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Hawkers, Petty Traders and Peddlers Are Back; Tamale Streets Are Once Again Congested, Noisy And Unpassable

Tamale streets are once again congested, noisy and difficult to navigate; they have literally been taken over by petty traders, vendors and hawkers, much to the consternation of the Metropolitan Chief Executive, Mr. Musah Superior and pedestrians.

This was predictable. Everybody saw it coming, except of course, Mr. Superior, who believed Tamale touted as the fastest growing metropolis in the West African region, was worthy of a reputation befitting its new status. Fantastic and admirable.

From all indications, Mr. Superior had this irresistible urge to put his city on the map. It was his dream to transform Tamale into this cosmopolitan, urban, vibrant, shiny and attractive city.

To this end, Mr. Superior’s priority was to get the streets of Tamale cleaned, scrubbed and fumigated by first getting rid of irritating and obnoxious traders and pushy hawkers. But the Metropolitan Chief Executive’s dream never materialized. It fizzled before it could bear fruit. He had the odds stacked up against him at every level.

Two groups of Tamale citizens were primarily responsible for the failure of Mr. Superior’s efforts to take off. First there were the intransigent assemblymen, predominantly NDC, who quietly but firmly opposed Mr. Superior’s policies towards street merchants. While publicly supporting the mayor, they secretly sabotaged him at every turn.

Then, there are the recalcitrant and openly defiant petty traders and hawkers who did not take kindly to Mr. Superior’s decision to deprive them of their livelihoods. They resisted and pushed back at the least opportunity.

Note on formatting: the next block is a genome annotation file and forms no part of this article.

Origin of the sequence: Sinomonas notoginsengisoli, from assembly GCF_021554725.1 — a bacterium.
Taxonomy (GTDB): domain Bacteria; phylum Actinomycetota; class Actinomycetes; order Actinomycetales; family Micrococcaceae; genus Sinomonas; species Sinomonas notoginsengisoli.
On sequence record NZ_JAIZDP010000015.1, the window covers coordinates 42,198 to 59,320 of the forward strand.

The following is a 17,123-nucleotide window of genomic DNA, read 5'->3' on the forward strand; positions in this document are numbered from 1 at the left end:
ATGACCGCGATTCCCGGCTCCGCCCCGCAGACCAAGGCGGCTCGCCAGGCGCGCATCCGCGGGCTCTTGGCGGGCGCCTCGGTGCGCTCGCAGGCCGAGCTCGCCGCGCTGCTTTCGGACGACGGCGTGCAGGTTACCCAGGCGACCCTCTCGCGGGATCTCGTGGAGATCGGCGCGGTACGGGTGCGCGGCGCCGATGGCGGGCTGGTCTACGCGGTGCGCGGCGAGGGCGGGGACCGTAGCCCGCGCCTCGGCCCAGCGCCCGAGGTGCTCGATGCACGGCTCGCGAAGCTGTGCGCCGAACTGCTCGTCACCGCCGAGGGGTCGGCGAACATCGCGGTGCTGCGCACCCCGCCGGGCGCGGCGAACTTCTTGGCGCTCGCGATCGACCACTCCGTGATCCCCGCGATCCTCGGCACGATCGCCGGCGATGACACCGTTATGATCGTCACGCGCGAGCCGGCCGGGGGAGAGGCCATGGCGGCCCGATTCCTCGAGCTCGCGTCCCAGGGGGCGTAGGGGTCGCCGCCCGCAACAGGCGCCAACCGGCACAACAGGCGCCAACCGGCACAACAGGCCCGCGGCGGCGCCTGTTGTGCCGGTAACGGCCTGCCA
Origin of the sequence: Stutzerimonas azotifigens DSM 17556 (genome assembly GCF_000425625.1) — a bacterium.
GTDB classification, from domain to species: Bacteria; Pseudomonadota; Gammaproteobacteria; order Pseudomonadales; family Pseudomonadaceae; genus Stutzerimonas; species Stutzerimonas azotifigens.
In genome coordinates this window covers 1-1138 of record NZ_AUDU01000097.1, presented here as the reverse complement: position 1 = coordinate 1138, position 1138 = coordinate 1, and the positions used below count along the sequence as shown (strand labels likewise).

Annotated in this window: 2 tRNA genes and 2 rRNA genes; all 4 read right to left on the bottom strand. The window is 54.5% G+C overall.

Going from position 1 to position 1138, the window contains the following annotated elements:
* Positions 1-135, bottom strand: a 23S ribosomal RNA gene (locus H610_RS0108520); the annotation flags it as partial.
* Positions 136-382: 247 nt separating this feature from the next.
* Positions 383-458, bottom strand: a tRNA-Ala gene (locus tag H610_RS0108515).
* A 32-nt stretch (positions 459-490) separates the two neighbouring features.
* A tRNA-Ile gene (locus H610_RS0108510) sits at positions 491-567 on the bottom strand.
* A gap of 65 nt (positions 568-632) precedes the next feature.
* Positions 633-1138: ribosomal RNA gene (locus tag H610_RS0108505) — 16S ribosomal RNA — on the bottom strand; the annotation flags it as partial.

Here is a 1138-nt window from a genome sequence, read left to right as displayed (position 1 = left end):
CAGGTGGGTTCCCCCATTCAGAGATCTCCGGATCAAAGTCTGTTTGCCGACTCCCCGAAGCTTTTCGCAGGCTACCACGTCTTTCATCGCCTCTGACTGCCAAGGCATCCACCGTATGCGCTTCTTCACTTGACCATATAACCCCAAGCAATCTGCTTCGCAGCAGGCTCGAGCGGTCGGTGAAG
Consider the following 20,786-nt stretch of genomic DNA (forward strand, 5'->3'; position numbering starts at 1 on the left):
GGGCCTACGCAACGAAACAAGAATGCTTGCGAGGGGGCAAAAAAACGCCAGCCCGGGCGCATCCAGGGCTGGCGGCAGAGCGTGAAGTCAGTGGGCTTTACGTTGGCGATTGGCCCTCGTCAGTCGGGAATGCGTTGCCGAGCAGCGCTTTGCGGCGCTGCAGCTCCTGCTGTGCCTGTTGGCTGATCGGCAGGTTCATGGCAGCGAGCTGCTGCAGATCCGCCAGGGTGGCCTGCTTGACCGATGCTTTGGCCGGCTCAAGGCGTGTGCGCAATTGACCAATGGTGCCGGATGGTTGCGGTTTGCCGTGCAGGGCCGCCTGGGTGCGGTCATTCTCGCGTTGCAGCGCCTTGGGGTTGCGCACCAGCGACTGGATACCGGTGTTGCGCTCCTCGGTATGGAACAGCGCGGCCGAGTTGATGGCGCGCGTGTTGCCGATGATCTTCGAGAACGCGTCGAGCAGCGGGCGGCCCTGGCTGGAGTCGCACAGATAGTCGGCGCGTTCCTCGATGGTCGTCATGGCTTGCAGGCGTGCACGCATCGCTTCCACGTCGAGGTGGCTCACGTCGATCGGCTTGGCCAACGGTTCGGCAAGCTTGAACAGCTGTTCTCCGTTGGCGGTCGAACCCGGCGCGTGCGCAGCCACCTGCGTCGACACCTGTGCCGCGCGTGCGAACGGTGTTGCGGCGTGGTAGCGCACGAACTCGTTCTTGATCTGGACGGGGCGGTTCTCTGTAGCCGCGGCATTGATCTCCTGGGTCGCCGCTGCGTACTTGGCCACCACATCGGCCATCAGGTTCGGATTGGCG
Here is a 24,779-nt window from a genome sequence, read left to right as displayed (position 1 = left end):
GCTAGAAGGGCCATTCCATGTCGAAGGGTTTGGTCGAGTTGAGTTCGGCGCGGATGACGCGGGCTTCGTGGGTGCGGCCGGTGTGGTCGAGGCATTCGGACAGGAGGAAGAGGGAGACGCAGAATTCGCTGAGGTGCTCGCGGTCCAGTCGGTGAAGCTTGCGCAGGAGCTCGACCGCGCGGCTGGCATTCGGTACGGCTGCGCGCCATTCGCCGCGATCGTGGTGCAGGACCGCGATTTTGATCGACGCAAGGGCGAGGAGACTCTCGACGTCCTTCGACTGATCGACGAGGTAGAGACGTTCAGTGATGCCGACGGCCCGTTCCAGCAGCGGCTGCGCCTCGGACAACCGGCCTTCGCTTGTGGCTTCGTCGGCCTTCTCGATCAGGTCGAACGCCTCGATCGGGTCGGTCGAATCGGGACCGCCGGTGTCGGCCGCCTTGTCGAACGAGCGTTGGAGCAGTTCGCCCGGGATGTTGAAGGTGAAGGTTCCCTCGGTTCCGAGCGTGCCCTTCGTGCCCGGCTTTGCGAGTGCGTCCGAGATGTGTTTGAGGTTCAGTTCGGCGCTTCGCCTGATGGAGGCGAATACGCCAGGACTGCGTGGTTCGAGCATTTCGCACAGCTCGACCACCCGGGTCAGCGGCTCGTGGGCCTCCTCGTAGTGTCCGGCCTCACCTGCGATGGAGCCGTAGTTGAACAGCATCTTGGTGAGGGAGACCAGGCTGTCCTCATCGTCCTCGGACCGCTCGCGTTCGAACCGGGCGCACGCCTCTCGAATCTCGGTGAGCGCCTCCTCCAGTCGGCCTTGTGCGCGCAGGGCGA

So, it came as a little surprise when at last month’s assembly meeting, Mr. Superior told members that he was abandoning his project of decongesting the streets of the metropolis and listed several reasons for his decision, including the failure of the members to throw their weight behind his efforts.

The metropolitan chief executive was reportedly angry and rightly so. While I did not agree entirely with his approach —– I think he should have taken certain factors into consideration such as the rapid growth of Tamale and the population explosion in the immediate aftermath, the high rate of unemployment in the city, and the stubborn resistance of Tamale residents to the rule of law —– before enacting his policies of cleaning the streets of undesirables.

Instead of brooding and throwing temper tantrums, Mr. Superior would be better served burying the hatchet with the aggrieved assembly members and working with them to find solutions to the city’s myriad of problems. Here is hoping that Mr. Superior has learnt a valuable lesson in governance; it is certainly not a walk in the park.






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